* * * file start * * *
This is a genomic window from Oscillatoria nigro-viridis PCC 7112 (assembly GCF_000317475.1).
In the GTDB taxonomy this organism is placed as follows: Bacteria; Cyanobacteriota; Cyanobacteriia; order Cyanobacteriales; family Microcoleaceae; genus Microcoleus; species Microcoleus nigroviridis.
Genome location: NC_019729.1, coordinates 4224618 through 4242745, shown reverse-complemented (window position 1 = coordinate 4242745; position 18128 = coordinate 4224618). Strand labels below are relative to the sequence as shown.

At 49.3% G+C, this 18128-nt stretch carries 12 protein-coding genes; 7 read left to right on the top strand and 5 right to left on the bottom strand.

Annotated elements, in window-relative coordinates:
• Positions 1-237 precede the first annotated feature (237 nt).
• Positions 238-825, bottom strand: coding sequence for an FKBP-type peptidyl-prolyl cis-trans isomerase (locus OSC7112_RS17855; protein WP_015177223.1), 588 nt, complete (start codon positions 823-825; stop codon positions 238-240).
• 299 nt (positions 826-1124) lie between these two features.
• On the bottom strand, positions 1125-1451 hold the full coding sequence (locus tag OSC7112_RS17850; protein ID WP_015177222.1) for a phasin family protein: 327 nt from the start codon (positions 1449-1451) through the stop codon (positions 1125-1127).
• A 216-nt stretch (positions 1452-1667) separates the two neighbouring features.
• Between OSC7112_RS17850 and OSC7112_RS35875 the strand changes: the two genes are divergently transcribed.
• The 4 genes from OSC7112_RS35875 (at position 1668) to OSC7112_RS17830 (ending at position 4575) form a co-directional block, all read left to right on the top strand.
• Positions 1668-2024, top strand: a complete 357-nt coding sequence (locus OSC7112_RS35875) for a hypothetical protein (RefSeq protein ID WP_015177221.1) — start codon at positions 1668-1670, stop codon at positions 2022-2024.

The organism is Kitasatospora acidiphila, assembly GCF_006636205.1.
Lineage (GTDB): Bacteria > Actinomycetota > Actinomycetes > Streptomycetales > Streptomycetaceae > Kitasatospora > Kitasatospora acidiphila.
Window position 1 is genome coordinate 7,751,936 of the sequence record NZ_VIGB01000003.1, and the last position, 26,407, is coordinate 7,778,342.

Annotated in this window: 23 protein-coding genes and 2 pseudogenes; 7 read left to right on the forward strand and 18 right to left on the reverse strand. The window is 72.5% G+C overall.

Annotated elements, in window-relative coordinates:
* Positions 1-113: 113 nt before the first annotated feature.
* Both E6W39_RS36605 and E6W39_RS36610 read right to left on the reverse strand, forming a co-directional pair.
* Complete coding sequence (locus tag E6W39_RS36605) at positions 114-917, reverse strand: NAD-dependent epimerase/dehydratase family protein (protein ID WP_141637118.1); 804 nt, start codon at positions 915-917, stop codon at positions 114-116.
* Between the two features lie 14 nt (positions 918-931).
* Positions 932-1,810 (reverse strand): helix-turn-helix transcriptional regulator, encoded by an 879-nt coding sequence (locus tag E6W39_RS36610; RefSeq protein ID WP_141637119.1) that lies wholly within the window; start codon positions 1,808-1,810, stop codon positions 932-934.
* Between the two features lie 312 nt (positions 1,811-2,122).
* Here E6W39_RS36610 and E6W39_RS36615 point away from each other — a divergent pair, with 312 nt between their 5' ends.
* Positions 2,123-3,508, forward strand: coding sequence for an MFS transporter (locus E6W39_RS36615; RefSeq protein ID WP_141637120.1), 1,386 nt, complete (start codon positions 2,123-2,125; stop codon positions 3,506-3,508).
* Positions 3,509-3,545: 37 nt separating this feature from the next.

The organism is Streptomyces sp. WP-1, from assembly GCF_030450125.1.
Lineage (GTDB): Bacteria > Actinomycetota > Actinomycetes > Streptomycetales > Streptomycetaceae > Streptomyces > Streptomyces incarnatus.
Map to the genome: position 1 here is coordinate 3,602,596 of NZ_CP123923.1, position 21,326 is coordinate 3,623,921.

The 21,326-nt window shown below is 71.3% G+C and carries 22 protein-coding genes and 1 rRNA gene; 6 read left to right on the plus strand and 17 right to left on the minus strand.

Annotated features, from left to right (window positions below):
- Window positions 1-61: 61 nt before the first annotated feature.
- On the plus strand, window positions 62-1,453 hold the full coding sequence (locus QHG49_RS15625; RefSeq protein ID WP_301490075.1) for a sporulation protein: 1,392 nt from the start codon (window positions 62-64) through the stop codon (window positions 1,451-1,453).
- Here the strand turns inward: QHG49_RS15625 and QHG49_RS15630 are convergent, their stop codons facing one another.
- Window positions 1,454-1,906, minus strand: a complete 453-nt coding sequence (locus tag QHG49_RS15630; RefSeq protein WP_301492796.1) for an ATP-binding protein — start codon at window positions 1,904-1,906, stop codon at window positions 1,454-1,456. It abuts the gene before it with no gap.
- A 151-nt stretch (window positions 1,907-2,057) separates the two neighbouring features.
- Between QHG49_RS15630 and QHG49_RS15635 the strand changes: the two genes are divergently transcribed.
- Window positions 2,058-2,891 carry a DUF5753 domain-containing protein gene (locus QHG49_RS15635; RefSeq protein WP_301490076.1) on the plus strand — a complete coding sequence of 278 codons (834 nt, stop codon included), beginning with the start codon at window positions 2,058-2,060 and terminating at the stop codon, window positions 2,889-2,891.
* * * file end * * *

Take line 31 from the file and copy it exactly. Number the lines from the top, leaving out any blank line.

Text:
The 21,326-nt window shown below is 71.3% G+C and carries 22 protein-coding genes and 1 rRNA gene; 6 read left to right on the plus strand and 17 right to left on the minus strand.